Figure 1. Abdominal CT-scan illustrating the distended colon (left) and the sigmoid volvolus (right, white arrow).

The patient had a Simplified Airway Risk Index (SARI) score of 7 based on the history of difficult intubation, reduced neck movement, mouth opening and thyromental distance, Mallampati class III assignment and the lack of ability to pronate [7]. Based on this high-risk evaluation and a considerable risk of aspiration awake fiberoptic intubation was planned. The patient was monitored by a three lead ECG, non-invasive blood pressure measurement, and fingertip pulse oximetry. Attempts of airway topicalisation were made but failed due to cooperation difficulties. As a consequence, infusion of intravenous propofol and remifentanil (10.4 μg /kg/ min and 0.0875 μg/kg/min respectively) was initiated in order to increase the level of sedation. However, the increased drug infusion resulted in prompt hypotension (70/40 mmHg), which was immediately recovered to normal by administration of 20 mg of Ephedrine. Blood oxygen saturation was kept in the normal range by uncomplicated bag mask ventilation. Continuous failure to cooperate was addressed by increasing remifentanil infusion to 0.125 μg/kg/min resulting in a second hypotensive episode (65/35 mmHg). Metaoxidrine 0.1 mg was administered, where after the patient developed cardiac arrest. Cardiopulmonary resuscitation (CPR) was immediately initiated and the patient was treated according to the European Resuscitation (ERC) Guidelines. Four attempts of cardioversion were conducted along with the administration of both adrenaline and amiodarone. The saturation was never below 90% during CPR although initially difficult to measure because of the poor perfusion. No reversible cause could be identified and therefore no specific treatment to correct such causes was given. Two further attempts of intubation by direct laryngoscopy and fiberoptic guidance were made under ongoing CPR but failed. Surgical cricothyroidotomy was not performed, as mask ventilation was uncomplicated. After 40 minutes the patient developed sustained asystolia and CPR was terminated.


As described, management of the airways during anaesthesia can be difficult in patients with Moebius Syndrome. Indeed the incidence of difficult or failed intubation is considerably higher than normal. Ferguson (1996) [1] retrospectively reviewed the anaesthetic records of 19 children with Moebius Syndrome and found a high incidence of difficult (42%) or failed (10%) intubation. Similarly, Ames et al. [2] reviewed 111 paediatric anaesthesia records and encountered difficult tracheal intubation in 15.2% of patients although actual failure was rare (with endotracheal intubation performed in 106 cases). Despite well-characterised difficulties in managing the airways, this is the first report on a fatal outcome due to intravenous anaesthesia in a Moebius Syndrome patient.

In the presented case anaesthesia was required in order to counteract a life threatening surgical condition. The existing literature is mostly concerned with anaesthesia in relation to elective surgical procedures. It is likely that this difference could have influenced the outcome, as there are higher risks associated with anaesthesia in emergent conditions.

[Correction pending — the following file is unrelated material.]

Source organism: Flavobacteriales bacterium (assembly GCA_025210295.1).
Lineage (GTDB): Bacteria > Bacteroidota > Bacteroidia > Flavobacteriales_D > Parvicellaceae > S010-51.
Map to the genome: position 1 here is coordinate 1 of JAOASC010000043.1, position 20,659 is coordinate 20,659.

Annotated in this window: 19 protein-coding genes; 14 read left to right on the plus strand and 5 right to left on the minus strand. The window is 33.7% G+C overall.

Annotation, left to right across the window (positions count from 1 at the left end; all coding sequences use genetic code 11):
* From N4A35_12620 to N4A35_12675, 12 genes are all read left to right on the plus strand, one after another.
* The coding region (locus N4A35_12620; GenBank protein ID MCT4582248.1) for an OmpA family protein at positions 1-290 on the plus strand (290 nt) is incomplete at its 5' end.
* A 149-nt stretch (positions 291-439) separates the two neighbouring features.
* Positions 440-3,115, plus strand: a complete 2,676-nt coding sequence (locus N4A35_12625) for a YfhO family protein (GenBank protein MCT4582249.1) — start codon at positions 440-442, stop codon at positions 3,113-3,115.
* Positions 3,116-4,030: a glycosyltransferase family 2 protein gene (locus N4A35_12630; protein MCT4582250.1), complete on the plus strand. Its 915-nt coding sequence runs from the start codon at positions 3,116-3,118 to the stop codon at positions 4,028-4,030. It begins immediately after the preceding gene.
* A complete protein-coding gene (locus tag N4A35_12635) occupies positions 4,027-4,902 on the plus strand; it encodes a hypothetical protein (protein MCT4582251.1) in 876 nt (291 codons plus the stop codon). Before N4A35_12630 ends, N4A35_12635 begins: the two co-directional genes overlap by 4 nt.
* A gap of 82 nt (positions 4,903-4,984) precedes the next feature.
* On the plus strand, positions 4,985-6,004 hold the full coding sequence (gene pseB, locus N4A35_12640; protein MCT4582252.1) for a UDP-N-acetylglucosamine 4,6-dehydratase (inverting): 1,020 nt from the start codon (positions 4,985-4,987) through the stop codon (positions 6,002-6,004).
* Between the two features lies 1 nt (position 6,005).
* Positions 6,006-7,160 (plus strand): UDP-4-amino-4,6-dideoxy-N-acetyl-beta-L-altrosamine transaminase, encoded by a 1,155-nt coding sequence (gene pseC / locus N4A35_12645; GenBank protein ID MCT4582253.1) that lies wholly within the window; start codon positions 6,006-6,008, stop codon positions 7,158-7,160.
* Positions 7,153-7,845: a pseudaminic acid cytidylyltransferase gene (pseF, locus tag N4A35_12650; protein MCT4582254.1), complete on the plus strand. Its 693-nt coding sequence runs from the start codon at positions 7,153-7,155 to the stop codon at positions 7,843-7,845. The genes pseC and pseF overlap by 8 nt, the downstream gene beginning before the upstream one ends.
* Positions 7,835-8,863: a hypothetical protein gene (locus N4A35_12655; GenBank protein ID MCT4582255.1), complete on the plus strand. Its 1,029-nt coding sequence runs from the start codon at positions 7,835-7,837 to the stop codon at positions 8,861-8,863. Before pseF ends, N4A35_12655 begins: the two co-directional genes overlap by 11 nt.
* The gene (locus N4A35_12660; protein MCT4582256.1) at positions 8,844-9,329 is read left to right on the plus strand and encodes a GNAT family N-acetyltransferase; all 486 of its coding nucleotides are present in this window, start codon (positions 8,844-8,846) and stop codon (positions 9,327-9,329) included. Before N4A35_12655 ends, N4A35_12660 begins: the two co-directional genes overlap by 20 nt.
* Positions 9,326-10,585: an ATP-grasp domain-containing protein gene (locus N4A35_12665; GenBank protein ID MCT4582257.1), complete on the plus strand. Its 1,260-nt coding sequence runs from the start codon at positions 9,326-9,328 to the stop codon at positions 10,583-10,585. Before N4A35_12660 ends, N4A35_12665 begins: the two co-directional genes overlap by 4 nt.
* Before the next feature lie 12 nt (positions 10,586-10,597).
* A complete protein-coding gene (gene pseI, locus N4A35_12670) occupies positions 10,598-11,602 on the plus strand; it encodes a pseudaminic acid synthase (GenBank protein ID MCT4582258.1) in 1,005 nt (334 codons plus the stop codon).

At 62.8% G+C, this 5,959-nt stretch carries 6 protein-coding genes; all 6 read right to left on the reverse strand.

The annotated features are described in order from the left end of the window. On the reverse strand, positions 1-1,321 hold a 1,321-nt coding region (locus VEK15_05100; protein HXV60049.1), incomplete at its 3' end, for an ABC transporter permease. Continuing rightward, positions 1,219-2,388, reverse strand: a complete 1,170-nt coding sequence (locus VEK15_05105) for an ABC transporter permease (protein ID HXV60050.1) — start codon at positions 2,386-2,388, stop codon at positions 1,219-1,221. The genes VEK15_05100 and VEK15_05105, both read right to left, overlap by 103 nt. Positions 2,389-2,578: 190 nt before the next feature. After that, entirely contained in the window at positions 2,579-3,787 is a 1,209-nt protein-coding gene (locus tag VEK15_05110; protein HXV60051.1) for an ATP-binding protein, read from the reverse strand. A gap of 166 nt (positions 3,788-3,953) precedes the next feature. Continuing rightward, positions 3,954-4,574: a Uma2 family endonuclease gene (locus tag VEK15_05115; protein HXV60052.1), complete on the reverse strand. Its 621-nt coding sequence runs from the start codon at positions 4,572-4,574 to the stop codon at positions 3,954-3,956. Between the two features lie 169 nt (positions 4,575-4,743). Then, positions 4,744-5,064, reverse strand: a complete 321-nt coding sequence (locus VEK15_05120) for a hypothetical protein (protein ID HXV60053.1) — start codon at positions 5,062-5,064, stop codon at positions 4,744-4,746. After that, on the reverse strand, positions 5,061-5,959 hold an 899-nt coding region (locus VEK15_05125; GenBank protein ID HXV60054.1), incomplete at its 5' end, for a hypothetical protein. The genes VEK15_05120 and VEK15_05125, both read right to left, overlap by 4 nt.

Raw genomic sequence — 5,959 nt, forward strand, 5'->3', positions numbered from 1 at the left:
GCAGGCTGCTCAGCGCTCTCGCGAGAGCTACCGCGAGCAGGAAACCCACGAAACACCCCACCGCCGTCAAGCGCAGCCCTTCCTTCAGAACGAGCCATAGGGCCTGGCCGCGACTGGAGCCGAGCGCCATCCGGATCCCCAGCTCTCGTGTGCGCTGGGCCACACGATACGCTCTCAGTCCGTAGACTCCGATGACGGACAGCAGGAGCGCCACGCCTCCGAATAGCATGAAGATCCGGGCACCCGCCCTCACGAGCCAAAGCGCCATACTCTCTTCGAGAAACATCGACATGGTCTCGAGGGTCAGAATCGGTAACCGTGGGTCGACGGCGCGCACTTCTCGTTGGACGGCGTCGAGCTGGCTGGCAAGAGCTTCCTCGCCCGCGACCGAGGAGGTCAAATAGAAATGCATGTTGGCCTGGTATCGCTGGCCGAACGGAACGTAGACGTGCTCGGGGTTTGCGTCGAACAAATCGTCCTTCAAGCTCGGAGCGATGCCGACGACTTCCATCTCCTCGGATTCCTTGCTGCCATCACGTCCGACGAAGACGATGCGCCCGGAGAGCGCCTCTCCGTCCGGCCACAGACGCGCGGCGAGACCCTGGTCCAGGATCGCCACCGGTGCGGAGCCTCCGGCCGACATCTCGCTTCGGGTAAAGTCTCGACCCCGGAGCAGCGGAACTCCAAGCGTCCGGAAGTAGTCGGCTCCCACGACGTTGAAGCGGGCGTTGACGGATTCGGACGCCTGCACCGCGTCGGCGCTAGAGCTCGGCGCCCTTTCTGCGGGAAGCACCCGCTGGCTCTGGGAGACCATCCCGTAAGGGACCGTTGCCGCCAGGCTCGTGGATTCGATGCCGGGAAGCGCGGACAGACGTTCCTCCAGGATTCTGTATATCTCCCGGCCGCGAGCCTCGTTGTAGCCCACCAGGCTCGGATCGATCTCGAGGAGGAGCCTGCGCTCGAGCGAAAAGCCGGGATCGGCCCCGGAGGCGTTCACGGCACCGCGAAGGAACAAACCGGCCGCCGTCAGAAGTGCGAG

In concordance with what has previously been reported, management of the airways was extremely difficult in this case. Disease features such as micrognathia, microstomia, mandibular hypoplasia and cleft palate represents anatomical abnormalities that complicate airway management and predict difficult endotracheal intubation [2]. The patient presented with microstomia and a high palate, and a collective SARI score of 7 (>3) indicating difficult direct laryngoscopy [7]. In connection with the sigmoidoscopy performed the day before, several attempts on unsuccessful intubation with both a video laryngoscope, intubating laryngeal mask and fiberoptic guidance had been made. The procedure was ultimately performed under sedation and bag mask ventilation and was uneventful. Based on guidelines for management of the difficult airway [4], the SARI-score and history of difficult intubation it was indeed anticipated that intubation would be difficult. In addition, a significant risk of aspiration was also present making sedation and bag mask ventilation an unsafe choice. Awake fiberoptic intubation therefore became the primary strategy for airway management and two senior anaesthesiologists both experienced with the technique were assigned to carry out the procedure. However, despite careful planning and several safety precautions the attempt of awake fiberoptic intubation failed. Considerable difficulties with patient cooperation undoubtedly contributed to this outcome and necessitated deeper sedation. Although, mask ventilation was uncomplicated at all times keeping the blood oxygen saturation above 92%, the patient developed a surprising circulatory collapse in connection with increased dose of sedatives, despite the fact that the doses administered were well within the normal safety range. Furthermore, the circulatory collapse was not a result of desaturation.